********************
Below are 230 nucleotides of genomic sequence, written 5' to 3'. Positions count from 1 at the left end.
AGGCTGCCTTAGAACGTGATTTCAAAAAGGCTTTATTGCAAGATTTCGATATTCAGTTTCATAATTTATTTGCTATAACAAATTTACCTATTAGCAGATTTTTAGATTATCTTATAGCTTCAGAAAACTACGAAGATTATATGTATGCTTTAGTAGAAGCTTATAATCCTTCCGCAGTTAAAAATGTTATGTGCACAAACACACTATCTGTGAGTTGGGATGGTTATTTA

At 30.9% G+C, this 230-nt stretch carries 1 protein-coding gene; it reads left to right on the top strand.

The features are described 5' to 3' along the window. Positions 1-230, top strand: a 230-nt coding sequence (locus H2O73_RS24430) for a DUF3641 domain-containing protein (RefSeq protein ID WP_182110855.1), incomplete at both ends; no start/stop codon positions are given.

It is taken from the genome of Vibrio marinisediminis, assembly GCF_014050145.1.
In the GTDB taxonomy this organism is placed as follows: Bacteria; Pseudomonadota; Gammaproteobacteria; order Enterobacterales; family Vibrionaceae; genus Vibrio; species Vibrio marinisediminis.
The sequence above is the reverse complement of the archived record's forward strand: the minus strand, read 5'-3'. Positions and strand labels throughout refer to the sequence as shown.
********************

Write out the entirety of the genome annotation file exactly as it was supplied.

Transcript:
Below are 230 nucleotides of genomic sequence, written 5' to 3'. Positions count from 1 at the left end.
AGGCTGCCTTAGAACGTGATTTCAAAAAGGCTTTATTGCAAGATTTCGATATTCAGTTTCATAATTTATTTGCTATAACAAATTTACCTATTAGCAGATTTTTAGATTATCTTATAGCTTCAGAAAACTACGAAGATTATATGTATGCTTTAGTAGAAGCTTATAATCCTTCCGCAGTTAAAAATGTTATGTGCACAAACACACTATCTGTGAGTTGGGATGGTTATTTA

At 30.9% G+C, this 230-nt stretch carries 1 protein-coding gene; it reads left to right on the top strand.

The features are described 5' to 3' along the window. Positions 1-230, top strand: a 230-nt coding sequence (locus H2O73_RS24430) for a DUF3641 domain-containing protein (RefSeq protein ID WP_182110855.1), incomplete at both ends; no start/stop codon positions are given.

It is taken from the genome of Vibrio marinisediminis, assembly GCF_014050145.1.
In the GTDB taxonomy this organism is placed as follows: Bacteria; Pseudomonadota; Gammaproteobacteria; order Enterobacterales; family Vibrionaceae; genus Vibrio; species Vibrio marinisediminis.
The sequence above is the reverse complement of the archived record's forward strand: the minus strand, read 5'-3'. Positions and strand labels throughout refer to the sequence as shown.